We are a group of Jewish community leaders, rabbis, organizations, and synagogues who have come together to condemn China’s policies toward Uyghurs and to call on your administration to prioritize human rights in U.S. policy toward China.
As a community that acutely remembers times when we were persecuted and unable to teach our traditions to our children, and as we painfully recall the genocide that we suffered under Nazi rule, we know that we can and must speak out against this persecution and in support of the Uyghur community.
The horror stories we are hearing of Uyghurs taken in the night, separated from their families, and put on trains to forced labor camps are all too familiar to the Jewish community. As part of its crackdown on Uyghurs, a primarily Muslim ethnic minority from the Xinjiang region, China is sterilizing women and carrying out forced abortions, torturing Uyghurs under the guise of “re-education” and “poverty alleviation,” and preventing Uyghur parents from passing on their customs and traditions. These targeted actions are meant to eliminate the Uyghur people as an ethnic and religious group.
The Chinese government has razed mosques and religious schools. It has destroyed parts of homes that Uyghurs dedicate to prayer: platforms called supa and niches called mehrab that indicate the direction of prayer. Like some Jews, many Muslims do not cut their beards. But China has criminalized long beards. The government forcibly separated more than 500,000 children from their parents in order to “break the impact of the religious atmosphere on children at home.” It has forced Uyghurs to consume pork, designated it as an “ethnic unity food,” and compelled inmates in internment camps to eat it, all in violation of Islamic dietary laws. These policies have a single purpose, a purpose that one Chinese official described as “break their lineage, break their roots, break their connections, and break their origins.”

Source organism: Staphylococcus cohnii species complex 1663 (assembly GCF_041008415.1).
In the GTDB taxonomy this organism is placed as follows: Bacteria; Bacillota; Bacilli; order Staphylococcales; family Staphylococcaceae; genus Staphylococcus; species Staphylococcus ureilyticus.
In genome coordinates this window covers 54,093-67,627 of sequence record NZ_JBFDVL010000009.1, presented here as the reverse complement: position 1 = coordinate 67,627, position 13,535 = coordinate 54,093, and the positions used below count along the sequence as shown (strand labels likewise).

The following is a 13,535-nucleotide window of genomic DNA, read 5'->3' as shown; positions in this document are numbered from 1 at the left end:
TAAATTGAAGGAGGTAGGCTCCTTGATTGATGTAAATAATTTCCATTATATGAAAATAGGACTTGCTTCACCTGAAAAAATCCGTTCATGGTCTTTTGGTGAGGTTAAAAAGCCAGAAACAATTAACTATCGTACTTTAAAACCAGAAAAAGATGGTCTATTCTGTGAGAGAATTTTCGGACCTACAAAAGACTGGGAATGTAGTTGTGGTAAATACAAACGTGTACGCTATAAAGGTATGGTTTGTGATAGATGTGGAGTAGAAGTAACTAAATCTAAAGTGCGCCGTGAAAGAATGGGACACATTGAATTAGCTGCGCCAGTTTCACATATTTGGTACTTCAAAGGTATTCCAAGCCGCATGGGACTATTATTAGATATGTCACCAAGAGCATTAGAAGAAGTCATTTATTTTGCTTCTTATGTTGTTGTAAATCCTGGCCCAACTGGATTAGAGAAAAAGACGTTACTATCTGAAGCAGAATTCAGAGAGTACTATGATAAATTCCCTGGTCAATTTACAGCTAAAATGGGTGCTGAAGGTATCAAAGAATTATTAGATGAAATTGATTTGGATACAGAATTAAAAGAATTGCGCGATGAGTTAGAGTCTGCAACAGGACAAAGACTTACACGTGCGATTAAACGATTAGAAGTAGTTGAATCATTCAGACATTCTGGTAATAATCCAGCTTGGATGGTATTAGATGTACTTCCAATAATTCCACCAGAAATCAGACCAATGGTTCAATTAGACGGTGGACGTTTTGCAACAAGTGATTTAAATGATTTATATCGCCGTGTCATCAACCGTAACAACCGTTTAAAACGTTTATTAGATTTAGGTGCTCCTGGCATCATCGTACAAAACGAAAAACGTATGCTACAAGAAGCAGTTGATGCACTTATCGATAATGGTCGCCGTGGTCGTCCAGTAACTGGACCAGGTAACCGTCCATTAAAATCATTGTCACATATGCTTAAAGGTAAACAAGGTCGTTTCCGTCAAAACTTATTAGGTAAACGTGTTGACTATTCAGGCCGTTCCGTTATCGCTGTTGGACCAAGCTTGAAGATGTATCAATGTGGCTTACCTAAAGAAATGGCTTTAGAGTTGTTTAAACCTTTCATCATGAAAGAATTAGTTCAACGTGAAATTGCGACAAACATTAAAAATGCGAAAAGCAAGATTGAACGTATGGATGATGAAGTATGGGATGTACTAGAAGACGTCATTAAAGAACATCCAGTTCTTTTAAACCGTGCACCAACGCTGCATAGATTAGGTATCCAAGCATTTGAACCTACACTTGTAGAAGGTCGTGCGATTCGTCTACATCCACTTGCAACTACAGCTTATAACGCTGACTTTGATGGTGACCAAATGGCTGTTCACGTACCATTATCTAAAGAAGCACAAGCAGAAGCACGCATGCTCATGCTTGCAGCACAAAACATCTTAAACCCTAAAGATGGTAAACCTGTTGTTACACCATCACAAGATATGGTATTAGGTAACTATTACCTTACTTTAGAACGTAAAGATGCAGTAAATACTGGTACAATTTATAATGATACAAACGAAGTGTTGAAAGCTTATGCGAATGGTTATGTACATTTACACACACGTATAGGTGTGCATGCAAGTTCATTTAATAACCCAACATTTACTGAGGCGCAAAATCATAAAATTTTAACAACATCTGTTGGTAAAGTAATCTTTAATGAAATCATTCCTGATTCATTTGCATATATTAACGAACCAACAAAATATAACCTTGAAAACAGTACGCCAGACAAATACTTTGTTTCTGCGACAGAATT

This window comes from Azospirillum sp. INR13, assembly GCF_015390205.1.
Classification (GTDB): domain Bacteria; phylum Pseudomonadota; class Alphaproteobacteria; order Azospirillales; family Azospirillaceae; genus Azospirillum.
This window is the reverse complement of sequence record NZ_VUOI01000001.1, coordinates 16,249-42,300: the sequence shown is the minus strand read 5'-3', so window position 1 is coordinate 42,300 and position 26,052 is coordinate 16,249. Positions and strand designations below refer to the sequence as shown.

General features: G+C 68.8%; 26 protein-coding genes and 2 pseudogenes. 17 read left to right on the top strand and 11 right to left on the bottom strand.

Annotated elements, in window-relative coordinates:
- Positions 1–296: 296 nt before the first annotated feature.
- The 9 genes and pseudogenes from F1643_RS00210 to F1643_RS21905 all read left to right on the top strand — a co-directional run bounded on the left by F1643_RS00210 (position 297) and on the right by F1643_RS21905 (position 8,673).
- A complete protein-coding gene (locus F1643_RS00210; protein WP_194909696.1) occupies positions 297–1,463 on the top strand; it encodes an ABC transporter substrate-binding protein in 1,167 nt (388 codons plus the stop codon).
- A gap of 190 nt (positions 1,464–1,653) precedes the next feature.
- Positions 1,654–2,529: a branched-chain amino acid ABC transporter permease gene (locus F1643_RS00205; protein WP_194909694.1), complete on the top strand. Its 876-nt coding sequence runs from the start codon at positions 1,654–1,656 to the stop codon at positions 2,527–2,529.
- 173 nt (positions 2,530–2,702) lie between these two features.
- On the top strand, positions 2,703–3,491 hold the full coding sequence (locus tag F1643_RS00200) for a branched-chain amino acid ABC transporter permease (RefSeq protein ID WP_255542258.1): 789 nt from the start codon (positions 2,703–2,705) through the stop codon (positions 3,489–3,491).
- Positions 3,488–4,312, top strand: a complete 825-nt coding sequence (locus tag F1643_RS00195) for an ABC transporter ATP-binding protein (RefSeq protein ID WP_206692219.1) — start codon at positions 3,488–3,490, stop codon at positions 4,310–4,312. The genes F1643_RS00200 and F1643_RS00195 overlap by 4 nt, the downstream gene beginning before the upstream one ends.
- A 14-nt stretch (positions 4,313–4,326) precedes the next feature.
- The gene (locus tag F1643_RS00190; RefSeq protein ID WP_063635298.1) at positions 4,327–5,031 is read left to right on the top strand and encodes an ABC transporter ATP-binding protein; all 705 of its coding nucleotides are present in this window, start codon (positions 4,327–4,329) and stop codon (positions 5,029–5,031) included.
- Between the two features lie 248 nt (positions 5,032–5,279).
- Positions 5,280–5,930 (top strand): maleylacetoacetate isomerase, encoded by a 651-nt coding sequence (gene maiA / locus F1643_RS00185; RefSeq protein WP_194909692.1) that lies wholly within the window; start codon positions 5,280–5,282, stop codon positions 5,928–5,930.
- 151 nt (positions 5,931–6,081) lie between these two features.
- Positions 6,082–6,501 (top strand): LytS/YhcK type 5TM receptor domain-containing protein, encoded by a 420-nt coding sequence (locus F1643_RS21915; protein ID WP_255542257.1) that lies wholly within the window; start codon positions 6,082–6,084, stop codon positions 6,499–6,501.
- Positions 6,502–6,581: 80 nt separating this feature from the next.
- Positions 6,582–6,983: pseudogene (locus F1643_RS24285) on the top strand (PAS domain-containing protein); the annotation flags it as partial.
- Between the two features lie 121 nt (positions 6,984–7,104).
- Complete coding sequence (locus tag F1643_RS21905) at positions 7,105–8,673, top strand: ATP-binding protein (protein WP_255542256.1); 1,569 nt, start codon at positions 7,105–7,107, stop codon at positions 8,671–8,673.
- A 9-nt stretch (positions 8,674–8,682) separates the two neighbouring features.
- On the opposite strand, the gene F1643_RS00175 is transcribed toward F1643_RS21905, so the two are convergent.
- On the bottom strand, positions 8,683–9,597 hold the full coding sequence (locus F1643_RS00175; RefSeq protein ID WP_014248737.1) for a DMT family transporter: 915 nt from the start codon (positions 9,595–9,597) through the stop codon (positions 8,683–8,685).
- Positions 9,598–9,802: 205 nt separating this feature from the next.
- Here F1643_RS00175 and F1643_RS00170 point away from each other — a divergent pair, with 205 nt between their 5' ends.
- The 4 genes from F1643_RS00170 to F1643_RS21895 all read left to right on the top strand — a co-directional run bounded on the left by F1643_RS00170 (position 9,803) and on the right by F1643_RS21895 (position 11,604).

The U.S. government has taken critical first steps by determining that the persecution of Uyghurs is a genocide and implementing sanctions on some perpetrators and facilitators of these abuses. But such a serious designation requires the U.S. to do more, both unilaterally and with our allies. We therefore urge you and your administration to take the concrete steps recommended by a coalition of leading human rights organizations (such as countering Chinese government propaganda and strengthening sanctions) and to increase the number of Uyghurs admitted to the U.S. as refugees.
Some governments, companies, and organizations believe working with China requires leaving their values at the door. Some believe that private advocacy with the Chinese government is more effective than public condemnation and accountability. We disagree – both are necessary. Our country’s interactions with China must embody international norms of freedom and democracy, not underwrite repression.
As Jews we know what happens when people remain silent amid such atrocities. And let us be clear: the Chinese government is also targeting other ethnic and religious minorities, including Jews, Christians, Tibetans, and Mongols. Nothing parallels the persecution of Uyghurs – yet. We must speak out, and we must act now.